The Long Walk Home tells the story of Alec, who travels to North Wales to scatter his ex-wife’s ashes along the Welsh countryside.  Yes, not wife, ex-wife – an ex-wife who on one hand is portrayed as the ultimate asshole, but on the other hand, of course, completely irresistible.  I suppose she has to be an asshole for us to believe that the woman he meets on his journey, Fiona — the proprietor of a Welsh bed and breakfast that she runs while her sickly, peticide poisoned husband David manages the family sheep farm with the aid of a local boy who of course is in love with the farmer’s daughter, who brings home her citified asshole boyfriend — is his true soulmate after he’s just travelled thousands of miles, mostly on foot, to dispose of the ashes of another woman.  That may have been a run-on sentence – but this is a run-on novel – on and on it goes – Fi and Alex drink lots of wine, and eat yummy meals, and fall in love – and, even though the setting is Wales, you can hear strains of The Heather on the Hill in the background, and a leprachaun popping out of the woodwork wouldn’t be surprising at all, this book is so laden with stereotypes and cliches.    Alec writes love poetry to Fi, and he spends quiet moments pondering what the British would possibly do if there were no tea.  Alec, like the author of the novel, is a former Washington speech writer, yet he takes to farming like a natural, birthing breeched sheep and cleaning out dung in the barn.   And, if he was not already beatified when the book began, he certainly is when he stumbles across David, his rival, Fi’s husband, dying of hypothermia on the edge of a cliff, seconds from death.  Of course, Alec summons help, saves his lover’s husband, and then takes off, leaving her to care for this completely disabled, brain damaged guy who beat the crap out of her right before he tried to kill himself on the moutain, for her own good – it was the right thing to do.   Yeah, whatever. 


If you want to read a romance novel, like I did, don’t read something that’s pretending to be something else – because to become something else – “literary” fiction in this case, I suppose – the writer will employ all kinds of heavy handed techniques in order to mask what it really is – a sappy, poorly written, trashy novel.

To Snark or Not to Stark?

“And they don’t need me to tell them?”  What was I thinking when I wrote that yesterday? 


Of course, Angelina Jolie – you need my help!!


Actually, what I was thinking about was a review I read of David Denby’s new book, Snark: It’s Mean, It’s Personal, and It’s Ruining Our Conversation.  In the book, Denby, a film critic (hmmm, has he ever heard that thing about people in glass houses?) for the New Yorker, excoriates internet snarkers, who with their  “I’m in the know and you are loser” attitude are ruining our national conversation by spewing insults, invectives, and venonmous talk, without purpose, point or perspective.  And that a snarker  joke is just a smokescreen for anger and abuse, much like a schoolkid sticking his leg out from under his desk in order to trip the class nerd.  The book was not particularly well reviewed, but the review, still managed to shame me, concluding, “No, what we need is a revolution in sensibility, a return to civil discourse, a way of opening, rather than closing down, debate.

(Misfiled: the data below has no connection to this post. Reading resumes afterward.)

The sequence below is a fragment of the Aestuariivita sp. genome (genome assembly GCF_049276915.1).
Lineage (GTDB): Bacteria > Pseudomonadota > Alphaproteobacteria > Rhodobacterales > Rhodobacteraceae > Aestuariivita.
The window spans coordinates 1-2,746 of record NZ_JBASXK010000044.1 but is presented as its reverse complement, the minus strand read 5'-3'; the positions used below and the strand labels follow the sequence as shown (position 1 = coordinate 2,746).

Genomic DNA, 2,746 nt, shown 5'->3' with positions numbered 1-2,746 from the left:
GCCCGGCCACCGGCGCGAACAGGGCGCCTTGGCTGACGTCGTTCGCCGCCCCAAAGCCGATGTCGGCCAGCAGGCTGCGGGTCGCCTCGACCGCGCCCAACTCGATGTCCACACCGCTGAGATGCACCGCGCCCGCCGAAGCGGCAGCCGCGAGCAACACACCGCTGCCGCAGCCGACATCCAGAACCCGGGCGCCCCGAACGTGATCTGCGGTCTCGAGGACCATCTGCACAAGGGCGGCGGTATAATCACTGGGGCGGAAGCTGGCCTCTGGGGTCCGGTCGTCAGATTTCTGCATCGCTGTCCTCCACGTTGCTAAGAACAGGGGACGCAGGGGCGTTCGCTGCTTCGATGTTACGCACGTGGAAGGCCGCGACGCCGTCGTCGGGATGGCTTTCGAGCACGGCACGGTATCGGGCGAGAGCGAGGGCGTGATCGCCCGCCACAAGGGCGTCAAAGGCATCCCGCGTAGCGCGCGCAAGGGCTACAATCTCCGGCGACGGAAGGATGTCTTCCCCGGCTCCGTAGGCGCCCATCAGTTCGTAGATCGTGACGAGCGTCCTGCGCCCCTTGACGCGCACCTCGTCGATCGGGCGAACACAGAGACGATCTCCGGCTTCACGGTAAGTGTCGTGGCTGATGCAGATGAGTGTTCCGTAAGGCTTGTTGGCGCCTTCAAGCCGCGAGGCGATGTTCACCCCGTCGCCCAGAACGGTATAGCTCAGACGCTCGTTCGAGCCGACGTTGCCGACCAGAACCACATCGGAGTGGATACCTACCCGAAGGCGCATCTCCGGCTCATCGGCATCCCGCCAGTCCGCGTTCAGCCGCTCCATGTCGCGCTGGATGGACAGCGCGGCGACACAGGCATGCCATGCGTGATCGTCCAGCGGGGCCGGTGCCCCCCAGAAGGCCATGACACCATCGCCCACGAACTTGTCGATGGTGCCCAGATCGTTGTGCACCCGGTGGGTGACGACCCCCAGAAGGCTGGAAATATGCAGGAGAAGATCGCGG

This, too, is what Denby means to argue, that we deserve better, not just from our media outlets, but also from ourselves.” 


A revolution in sensibility – exactly.  My favorite scene in the movie Sense and Sensibility is when Marianne and Elinor revist the spot where Marianne fell, and there she met Willoughby.  Marianne is ashamed of her behavior (behavior much like that documented in the never-to-be a classic, He’s Just Not That Into You), and Elinor gasps, “Surely you do not compare your conduct to his?”  And Marianne responds, “No, I compare it to what it should have been, I compare it to yours.”   


And, therefore, yesterday, I resolved to behave like Elinor, to promote the revolution in Sensibility – and nod and pass on the Oscar fashion, because really, why should I just put forth my completely unconstructive criticism?  I will return to civil discourse, and only say nice things.  Isn’t that the Jane way, if you don’t have anything nice to say, speak about the weather?


Well, the weather is cold outside, and that’s about all there is to say about the weather.


Sensibility is boring. 


So, with that said – I’m certainly not trying to shut down civil discourse — always, please disagree with me – the more the merrier at Chez Lemontines. 


And, what I did get right in yesterday’s post is that, there’s not much to say about this year’s Oscar fashion-less.  Mostly playing in straight, safe, probably to avoid being snarked – but here are a few observations: